failing / refusing to: (a) exercise due care in the performance of [the Contract], (b) provide competent engineering services, (c) provide competent construction and project management services, (d) minimize, if not eliminate design errors, (e) send two highly qualified piping engineers to the field to prepare isometric drawings of the required field piping changes, (f) discover and / or correct alleged errors in Sun's existing drawings for the [Plant], (g) conduct a proper field survey, (h) properly supervise subcontractors on the job, (i) establish a credible schedule for the piping work, (j) inspect certain component equipment before its arrival in Puerto Rico, (k) hire competent management personnel for the project, (l) appoint an engineering manager; (m) properly man the project, (n) utilize a planner to establish a proper schedule for the project (o) advise Sun of the problems at the project in a timely fashion, (p) employ adequate quality control personnel at the project, and (q) maintain adequate communications between Badger's San Juan and Tampa offices; (r) deliberately, intentionally, and / or negligently misleading Sun regarding the progress of the work and the problems connected with the project; (s) deliberately, intentionally and / or negligently instructing employees and / or subcontractors to remain silent regarding the problems associated with work; failing / refusing to: (t) identify and implement a critical path for the construction project, (u) provide its subcontractors with the scope of work in a timely fashion, (v) furnish drawings to its subcontractors in a timely fashion, (w) properly and adequately supervise the work of its subcontractors at the site, (x) timely recognize the problems as they occurred; (y) breaching the applicable standards and codes; and (z) committing other acts and / or omissions to be identified through discovery.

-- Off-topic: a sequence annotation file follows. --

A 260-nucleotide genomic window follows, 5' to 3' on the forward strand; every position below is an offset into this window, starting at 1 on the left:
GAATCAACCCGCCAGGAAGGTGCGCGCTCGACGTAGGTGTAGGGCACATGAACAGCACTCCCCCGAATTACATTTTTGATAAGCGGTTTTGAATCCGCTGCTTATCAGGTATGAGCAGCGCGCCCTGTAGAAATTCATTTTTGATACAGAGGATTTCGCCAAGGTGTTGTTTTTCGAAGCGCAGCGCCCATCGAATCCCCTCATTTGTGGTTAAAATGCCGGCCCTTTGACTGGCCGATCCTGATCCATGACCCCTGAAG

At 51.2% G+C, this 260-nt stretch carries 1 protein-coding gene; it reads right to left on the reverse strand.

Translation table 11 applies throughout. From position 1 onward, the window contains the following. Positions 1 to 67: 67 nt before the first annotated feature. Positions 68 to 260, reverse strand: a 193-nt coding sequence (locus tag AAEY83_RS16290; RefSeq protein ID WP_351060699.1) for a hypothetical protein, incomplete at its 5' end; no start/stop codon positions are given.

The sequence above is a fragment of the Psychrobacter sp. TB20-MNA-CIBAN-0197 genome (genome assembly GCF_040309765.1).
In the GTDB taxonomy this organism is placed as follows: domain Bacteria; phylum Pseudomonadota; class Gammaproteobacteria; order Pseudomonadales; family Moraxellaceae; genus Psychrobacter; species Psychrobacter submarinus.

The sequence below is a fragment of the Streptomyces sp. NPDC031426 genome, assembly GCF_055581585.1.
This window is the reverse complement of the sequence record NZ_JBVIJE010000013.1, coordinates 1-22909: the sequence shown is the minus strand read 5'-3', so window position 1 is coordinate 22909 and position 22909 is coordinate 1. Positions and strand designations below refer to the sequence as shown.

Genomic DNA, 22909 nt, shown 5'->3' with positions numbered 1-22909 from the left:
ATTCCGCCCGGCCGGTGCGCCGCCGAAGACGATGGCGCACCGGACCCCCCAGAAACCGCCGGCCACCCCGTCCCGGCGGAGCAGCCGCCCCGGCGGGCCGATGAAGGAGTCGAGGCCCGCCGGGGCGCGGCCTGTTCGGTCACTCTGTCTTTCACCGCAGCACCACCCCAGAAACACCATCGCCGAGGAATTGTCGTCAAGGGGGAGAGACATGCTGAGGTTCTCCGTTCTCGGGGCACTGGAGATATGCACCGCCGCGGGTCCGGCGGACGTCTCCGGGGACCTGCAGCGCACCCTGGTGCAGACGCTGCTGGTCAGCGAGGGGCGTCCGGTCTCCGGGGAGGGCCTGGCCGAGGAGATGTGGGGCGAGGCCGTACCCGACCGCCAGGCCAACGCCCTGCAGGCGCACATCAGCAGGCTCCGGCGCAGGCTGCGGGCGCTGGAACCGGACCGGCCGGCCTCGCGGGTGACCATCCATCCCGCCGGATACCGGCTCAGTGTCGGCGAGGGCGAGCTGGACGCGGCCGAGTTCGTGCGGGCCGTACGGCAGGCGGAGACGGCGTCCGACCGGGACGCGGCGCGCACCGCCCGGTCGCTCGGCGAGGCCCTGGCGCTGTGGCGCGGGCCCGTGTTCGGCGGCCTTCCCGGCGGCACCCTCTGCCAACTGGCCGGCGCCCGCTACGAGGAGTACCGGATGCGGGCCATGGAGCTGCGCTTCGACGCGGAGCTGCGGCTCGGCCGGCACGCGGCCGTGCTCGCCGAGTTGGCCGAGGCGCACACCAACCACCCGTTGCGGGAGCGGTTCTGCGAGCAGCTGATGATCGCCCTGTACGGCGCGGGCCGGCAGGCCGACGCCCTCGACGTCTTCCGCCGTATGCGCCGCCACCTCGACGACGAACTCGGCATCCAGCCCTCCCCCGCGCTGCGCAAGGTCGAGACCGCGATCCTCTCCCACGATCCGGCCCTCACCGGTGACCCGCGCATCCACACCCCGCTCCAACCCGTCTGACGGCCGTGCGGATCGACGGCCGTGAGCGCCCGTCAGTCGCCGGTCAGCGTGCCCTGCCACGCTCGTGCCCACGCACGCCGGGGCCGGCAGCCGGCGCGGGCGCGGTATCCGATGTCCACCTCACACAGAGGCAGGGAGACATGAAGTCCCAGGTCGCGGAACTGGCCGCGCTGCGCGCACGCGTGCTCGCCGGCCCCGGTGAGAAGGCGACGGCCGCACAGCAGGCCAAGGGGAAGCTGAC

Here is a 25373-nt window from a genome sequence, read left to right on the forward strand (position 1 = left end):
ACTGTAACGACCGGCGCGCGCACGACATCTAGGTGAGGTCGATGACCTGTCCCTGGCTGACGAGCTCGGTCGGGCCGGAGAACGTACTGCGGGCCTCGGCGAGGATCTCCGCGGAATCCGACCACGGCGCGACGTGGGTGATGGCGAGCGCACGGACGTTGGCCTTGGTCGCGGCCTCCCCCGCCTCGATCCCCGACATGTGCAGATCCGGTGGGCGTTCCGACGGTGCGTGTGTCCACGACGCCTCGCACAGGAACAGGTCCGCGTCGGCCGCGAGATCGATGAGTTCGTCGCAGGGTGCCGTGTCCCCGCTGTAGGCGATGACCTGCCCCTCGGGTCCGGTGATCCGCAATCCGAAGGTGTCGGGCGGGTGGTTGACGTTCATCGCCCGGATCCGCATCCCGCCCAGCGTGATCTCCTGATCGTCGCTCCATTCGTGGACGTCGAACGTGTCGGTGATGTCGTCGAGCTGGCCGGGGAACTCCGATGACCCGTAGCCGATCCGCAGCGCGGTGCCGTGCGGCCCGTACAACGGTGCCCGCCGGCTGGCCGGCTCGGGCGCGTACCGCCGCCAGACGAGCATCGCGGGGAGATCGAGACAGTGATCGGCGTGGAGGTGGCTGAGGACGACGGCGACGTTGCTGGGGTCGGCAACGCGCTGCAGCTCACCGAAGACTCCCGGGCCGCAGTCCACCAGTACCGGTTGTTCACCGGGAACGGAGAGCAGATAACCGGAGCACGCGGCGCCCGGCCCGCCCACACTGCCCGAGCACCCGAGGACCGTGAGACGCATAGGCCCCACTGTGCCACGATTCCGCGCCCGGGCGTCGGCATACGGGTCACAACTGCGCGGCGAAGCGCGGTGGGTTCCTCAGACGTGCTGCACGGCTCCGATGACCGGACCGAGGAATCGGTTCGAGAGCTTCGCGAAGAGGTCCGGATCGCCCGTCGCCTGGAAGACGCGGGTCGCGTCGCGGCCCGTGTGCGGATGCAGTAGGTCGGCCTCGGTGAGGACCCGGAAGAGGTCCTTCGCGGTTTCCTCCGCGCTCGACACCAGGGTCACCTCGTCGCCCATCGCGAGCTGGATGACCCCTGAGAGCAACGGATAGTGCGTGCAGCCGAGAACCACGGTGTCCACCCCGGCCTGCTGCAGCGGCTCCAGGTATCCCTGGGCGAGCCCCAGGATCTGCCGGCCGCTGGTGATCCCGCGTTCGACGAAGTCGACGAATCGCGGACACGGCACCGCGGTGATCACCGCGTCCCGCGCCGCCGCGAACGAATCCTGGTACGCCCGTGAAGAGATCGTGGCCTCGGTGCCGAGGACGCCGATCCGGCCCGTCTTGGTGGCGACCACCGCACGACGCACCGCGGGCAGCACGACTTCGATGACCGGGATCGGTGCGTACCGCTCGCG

Am. Compl. P 14. The remaining Counts in the Amended Complaint recycle and reiterate these allegations with slight modification. Each Count rests, in some form or another, on these averments.
A claim may be dismissed under Fed. R. Civ. P. 12 (b)(6) only if the plaintiff can prove no set of facts in support of the claim that would entitle her to relief. ALA v. CCAIR, Inc., 29 F.3d 855, 859 (3d Cir. 1994). The reviewing court must consider only those facts alleged in the complaint and accept all of the allegations as true. Id. The district court can grant a Rule 12 (b)(1) motion when the claim clearly appears to be immaterial and made solely for the basis of obtaining jurisdiction or is wholly unsubstantial and frivolous. Kehr Packages, Inc. v. Fidelcor, Inc., 926 F.2d 1406, 1408-1409 (3d Cir. 1991) (citation omitted).